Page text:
Canada Lutherans elect new president

Delegates to the Lutheran Church–Canada’s June 5-9 convention in Winnipeg, Manitoba, elected a new president and approved altar and pulpit fellowslcc-conv-bugbee.gifhip with a Lutheran church body in Nicaragua.  Theme of the triennial convention was “Give Jesus Glory: His Calling — Our Praise.”

Rev. Robert Bugbee, pastor of Holy Cross Lutheran Church in Kitchener, Ontario, for more than 14 years, will begin serving in September his first three-year term as the church body’s third president.  Bugbee, 52, was elected on the first ballot.

He succeeds Dr. Ralph Mayan, 64, who did not seek re-election.  Mayan is retiring after serving in the post since 1996.

Re-elected to new three-year terms were all three of the LCC’s vice presidents:

  • Rev. Nolan Astley of Lloydminster, Alberta, first vice president;

  • Rev. Daryl Solie of Regina, Saskatchewan, second vice president; and

  • Rev. Robert Krestick of Waterloo, Ontario, third vice president.

Also re-elected, to new six-year terms on the LCC Board of Directors, were:

  • Dr. Karl Keller of Walnut Grove, British Columbia; and

  • Dorothea Korcok of Niagara-on-the-Lake, Ontario.

Newly elected board members are:

  • Anne Taylor of Ottawa, Ontario; and

  • Lorne Wirth of Regina, Saskatchewan.

Addressing the convention as president-elect, Bugbee said it was both “heartwarming” and “a little frightening” lcc-conv-fellowship.gifto be elected to the church body’s top post — a position he “did not hope for.”

He said he was grateful that the election “was not marked by the sort of partisan politics which advances one candidate by discrediting another — something that has become commonplace in many churches these days, including some who are very dear to us.”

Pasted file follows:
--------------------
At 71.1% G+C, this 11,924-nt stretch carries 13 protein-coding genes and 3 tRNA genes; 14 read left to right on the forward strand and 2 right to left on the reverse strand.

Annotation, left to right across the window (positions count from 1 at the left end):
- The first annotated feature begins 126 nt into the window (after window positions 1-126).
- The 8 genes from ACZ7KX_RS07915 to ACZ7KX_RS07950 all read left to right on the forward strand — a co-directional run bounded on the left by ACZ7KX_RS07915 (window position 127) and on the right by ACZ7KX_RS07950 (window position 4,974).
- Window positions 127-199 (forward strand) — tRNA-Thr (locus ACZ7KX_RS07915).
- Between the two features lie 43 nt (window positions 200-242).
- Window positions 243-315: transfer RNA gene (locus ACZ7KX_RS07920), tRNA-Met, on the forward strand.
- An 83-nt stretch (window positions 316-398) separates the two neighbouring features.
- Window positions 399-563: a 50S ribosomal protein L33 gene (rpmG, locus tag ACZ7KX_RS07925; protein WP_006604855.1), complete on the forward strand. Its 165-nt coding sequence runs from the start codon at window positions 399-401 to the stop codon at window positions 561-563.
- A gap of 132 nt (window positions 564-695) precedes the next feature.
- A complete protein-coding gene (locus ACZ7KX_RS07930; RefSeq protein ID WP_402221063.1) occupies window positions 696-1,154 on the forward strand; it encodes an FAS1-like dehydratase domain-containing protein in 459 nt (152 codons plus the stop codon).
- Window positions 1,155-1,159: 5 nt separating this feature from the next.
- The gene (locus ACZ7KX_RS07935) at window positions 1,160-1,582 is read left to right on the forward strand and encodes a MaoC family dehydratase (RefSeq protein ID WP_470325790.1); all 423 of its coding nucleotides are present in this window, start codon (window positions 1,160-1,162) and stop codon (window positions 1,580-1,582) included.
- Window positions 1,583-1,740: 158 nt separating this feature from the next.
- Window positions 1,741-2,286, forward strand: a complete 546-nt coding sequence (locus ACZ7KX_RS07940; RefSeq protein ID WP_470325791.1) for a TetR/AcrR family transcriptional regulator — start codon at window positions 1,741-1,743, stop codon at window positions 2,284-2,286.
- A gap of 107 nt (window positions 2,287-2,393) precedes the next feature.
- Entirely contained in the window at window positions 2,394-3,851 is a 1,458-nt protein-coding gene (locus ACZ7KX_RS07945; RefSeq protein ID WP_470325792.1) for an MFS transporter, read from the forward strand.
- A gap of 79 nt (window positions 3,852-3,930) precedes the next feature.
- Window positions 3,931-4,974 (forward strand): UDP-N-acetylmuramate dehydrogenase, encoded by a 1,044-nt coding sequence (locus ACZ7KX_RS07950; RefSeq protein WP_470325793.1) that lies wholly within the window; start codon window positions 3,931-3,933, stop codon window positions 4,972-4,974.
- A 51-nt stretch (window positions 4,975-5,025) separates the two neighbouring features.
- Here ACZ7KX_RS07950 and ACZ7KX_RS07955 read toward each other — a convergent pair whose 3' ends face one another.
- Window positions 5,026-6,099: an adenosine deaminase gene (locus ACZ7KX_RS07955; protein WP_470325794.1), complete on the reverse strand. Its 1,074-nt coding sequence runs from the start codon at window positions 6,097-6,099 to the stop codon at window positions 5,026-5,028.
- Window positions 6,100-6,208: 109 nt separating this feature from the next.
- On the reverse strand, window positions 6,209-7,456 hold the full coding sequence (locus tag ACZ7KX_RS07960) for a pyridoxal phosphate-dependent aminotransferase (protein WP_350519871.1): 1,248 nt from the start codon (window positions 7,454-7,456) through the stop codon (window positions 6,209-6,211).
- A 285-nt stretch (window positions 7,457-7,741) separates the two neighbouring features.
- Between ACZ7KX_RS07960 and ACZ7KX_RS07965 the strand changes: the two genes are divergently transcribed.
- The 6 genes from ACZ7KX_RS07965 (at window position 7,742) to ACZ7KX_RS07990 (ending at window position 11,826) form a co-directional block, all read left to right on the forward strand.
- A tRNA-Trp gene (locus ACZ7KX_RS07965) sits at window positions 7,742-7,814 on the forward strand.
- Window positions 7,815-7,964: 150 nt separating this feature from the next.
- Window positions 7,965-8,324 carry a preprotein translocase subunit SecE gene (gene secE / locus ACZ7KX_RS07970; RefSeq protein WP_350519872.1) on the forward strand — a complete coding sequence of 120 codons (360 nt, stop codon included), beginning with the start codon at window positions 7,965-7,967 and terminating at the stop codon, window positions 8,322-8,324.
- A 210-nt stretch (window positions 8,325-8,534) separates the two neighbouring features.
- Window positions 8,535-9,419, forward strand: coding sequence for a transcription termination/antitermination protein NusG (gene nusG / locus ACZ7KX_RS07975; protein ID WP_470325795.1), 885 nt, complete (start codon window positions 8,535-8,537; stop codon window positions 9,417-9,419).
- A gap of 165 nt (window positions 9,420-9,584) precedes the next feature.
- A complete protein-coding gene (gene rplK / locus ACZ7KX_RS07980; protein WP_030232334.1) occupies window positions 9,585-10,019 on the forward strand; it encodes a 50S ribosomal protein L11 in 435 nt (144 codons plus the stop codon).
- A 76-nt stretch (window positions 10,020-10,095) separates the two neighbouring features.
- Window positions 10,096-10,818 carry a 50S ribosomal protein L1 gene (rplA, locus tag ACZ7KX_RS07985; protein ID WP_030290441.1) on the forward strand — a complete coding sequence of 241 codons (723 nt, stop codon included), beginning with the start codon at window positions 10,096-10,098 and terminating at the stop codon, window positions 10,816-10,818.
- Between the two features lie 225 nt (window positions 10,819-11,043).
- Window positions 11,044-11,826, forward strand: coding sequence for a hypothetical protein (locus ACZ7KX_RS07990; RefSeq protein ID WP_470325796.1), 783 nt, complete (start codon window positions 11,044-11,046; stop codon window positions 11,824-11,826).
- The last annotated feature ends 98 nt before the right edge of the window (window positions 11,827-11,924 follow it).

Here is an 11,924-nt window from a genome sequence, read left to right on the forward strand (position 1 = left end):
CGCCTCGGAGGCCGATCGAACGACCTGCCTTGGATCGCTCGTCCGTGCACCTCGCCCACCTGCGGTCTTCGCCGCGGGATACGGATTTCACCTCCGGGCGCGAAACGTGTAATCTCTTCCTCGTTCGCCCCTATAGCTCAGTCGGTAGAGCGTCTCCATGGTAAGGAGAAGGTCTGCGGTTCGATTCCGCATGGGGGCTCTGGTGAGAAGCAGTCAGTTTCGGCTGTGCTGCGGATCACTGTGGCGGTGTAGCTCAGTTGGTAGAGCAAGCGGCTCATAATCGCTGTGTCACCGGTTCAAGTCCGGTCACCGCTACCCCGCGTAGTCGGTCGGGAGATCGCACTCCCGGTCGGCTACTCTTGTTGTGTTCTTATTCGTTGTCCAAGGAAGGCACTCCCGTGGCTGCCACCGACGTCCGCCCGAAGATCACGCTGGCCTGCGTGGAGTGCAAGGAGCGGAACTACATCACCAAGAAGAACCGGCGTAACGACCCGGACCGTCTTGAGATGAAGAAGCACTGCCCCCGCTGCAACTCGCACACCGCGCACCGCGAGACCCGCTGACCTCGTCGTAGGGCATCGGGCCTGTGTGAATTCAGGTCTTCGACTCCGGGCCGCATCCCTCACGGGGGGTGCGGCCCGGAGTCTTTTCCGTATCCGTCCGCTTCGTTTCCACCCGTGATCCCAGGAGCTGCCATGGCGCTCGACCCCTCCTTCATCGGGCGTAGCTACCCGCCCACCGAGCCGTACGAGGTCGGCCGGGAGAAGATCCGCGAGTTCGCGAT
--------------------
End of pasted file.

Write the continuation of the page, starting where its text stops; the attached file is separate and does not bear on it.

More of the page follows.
Bugbee, a 1981 graduate of Concordia Seminary, St. Louis, said he feels “a certain grief” in leaving his life as a full-time pastor and asked for prayers as he faces “a steep learning curve” as LCC president.

He described the LCC as a “small family” in a vast land, charged with the “huge” task of reaching out with the Gospel among Canadians who “are growing more secularized.”

But Jesus, Bugbee said, has promised us “an open door that no one can shut” (Rev. 3:8).  Jesus knows our failings, he said, but also our “gifts and graces” and our “capacity to show love and to speak the Good News into thirsting hearts.”

Bugbee said he would “be leaning very hard on that promise as I take up the work you have asked me to do” and asked his fellow LCC members to “lean hard that way, too.”

Convention delegates approved altar and pulpit fellowship with the Iglesia Luterana Sinodo de Nicaragua.  The Nicaraguan church body — which was formed as a result of a decade of LCC mission work in that Central American country — lcc-conv-outreach.gifapproved fellowship with the LCC in January.

Delegates also voted to:

  • study and implement a “cost-efficient” seminary program.

  • assess the current vicarage program.

  • establish a chaplaincy service “to care for church workers and their families.”

  • provide biblically-based resources on Christian discipleship.

  • support the training of deacons.

  • celebrate the 25th anniversary of the LCC in 2013.

  • “give thanks to God” for the leadership of retiring LCC President Ralph Mayan.  An “evening of music and laughter” during the convention included a tribute to Mayan, with performances by his children and grandchildren, LCMS comedian Jan Struck, and The Crew.

Convention essayist was Dr. Gene Veith, executive director of the Cranach Institute at Concordia Theological Seminary, Fort Wayne, and noted author.

About 20 delegates took part in an outreach event during thelcc-conv-gbk.gif convention, serving a barbecue dinner and talking to homeless people at a downtown shelter.

For more information about the convention, or the Lutheran Church–Canada, visit the Web site

Posted June 12, 2008

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